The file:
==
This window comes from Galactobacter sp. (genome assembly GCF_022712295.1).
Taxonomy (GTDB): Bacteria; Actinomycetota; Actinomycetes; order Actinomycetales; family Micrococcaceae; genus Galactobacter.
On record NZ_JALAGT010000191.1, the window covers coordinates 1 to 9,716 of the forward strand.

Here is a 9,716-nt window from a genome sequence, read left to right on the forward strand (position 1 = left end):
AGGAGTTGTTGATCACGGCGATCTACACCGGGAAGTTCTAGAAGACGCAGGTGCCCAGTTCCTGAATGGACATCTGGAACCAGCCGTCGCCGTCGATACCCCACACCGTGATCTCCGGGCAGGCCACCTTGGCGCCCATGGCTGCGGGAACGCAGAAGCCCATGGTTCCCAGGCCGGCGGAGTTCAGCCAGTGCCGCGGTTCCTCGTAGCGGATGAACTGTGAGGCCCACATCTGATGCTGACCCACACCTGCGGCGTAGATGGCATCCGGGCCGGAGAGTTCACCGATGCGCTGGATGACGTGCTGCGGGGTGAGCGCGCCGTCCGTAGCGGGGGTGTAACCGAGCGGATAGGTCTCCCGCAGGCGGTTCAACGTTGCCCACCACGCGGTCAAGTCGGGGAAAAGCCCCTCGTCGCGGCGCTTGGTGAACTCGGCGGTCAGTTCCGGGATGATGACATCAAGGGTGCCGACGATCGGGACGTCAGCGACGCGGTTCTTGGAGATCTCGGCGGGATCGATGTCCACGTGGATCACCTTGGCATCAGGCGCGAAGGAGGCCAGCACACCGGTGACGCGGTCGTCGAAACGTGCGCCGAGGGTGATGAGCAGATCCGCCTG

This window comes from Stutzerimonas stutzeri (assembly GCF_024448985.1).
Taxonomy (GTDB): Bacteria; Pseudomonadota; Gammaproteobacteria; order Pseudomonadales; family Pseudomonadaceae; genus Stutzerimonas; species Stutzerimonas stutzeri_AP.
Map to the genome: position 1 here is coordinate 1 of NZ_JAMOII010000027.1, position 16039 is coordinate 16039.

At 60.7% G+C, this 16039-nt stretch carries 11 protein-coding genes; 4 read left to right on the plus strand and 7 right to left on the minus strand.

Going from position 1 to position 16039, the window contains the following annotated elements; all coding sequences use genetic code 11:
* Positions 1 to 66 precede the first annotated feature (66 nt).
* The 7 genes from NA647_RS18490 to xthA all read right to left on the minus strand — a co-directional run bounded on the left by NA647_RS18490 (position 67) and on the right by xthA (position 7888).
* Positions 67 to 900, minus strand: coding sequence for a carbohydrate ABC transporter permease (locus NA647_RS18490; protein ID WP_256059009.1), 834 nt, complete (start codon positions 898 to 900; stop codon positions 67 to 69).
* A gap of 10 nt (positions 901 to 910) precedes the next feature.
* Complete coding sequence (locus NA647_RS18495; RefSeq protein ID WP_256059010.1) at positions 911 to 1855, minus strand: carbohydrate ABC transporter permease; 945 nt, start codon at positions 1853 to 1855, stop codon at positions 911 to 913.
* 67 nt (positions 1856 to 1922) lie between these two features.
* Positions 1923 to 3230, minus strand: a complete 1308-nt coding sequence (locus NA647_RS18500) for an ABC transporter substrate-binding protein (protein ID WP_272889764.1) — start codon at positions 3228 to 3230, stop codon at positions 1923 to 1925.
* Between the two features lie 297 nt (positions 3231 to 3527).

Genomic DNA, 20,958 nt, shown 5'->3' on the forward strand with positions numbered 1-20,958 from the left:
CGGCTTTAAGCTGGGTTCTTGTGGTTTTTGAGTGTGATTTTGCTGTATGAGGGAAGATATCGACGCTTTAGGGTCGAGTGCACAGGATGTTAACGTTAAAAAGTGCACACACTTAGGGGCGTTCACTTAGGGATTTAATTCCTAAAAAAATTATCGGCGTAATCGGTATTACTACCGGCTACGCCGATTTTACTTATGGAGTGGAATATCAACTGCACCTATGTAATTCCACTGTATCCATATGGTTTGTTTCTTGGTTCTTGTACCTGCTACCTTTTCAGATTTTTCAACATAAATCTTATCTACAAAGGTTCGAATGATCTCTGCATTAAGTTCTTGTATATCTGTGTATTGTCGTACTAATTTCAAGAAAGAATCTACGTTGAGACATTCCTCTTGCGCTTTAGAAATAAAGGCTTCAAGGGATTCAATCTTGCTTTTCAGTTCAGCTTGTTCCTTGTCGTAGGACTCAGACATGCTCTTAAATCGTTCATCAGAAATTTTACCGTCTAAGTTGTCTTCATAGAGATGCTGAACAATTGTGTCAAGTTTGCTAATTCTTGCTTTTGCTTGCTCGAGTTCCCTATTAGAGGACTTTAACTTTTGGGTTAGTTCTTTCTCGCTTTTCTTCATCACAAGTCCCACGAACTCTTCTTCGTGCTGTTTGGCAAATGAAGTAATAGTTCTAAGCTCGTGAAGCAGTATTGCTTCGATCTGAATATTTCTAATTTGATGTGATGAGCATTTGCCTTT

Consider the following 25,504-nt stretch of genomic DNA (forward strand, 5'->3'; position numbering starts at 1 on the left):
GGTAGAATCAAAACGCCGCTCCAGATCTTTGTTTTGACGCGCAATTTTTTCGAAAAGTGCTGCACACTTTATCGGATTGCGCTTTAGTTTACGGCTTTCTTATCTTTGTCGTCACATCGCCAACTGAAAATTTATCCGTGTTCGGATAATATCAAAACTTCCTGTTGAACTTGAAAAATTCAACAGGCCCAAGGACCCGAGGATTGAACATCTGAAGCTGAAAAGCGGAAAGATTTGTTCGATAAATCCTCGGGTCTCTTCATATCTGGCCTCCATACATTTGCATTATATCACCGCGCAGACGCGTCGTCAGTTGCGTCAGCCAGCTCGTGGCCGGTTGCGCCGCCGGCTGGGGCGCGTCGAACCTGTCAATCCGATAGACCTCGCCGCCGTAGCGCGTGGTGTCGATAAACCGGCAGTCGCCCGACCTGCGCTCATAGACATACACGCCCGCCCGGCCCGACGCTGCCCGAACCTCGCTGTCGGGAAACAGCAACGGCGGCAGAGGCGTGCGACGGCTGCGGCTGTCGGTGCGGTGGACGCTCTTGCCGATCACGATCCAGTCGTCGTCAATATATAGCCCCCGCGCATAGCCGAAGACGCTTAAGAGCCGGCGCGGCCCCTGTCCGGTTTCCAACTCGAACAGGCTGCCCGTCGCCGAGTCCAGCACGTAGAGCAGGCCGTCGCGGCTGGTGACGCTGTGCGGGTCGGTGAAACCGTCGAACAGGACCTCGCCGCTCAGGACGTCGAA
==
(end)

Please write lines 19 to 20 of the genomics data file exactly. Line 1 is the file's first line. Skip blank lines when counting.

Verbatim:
Genomic DNA, 20,958 nt, shown 5'->3' on the forward strand with positions numbered 1-20,958 from the left:
CGGCTTTAAGCTGGGTTCTTGTGGTTTTTGAGTGTGATTTTGCTGTATGAGGGAAGATATCGACGCTTTAGGGTCGAGTGCACAGGATGTTAACGTTAAAAAGTGCACACACTTAGGGGCGTTCACTTAGGGATTTAATTCCTAAAAAAATTATCGGCGTAATCGGTATTACTACCGGCTACGCCGATTTTACTTATGGAGTGGAATATCAACTGCACCTATGTAATTCCACTGTATCCATATGGTTTGTTTCTTGGTTCTTGTACCTGCTACCTTTTCAGATTTTTCAACATAAATCTTATCTACAAAGGTTCGAATGATCTCTGCATTAAGTTCTTGTATATCTGTGTATTGTCGTACTAATTTCAAGAAAGAATCTACGTTGAGACATTCCTCTTGCGCTTTAGAAATAAAGGCTTCAAGGGATTCAATCTTGCTTTTCAGTTCAGCTTGTTCCTTGTCGTAGGACTCAGACATGCTCTTAAATCGTTCATCAGAAATTTTACCGTCTAAGTTGTCTTCATAGAGATGCTGAACAATTGTGTCAAGTTTGCTAATTCTTGCTTTTGCTTGCTCGAGTTCCCTATTAGAGGACTTTAACTTTTGGGTTAGTTCTTTCTCGCTTTTCTTCATCACAAGTCCCACGAACTCTTCTTCGTGCTGTTTGGCAAATGAAGTAATAGTTCTAAGCTCGTGAAGCAGTATTGCTTCGATCTGAATATTTCTAATTTGATGTGATGAGCATTTGCCTTT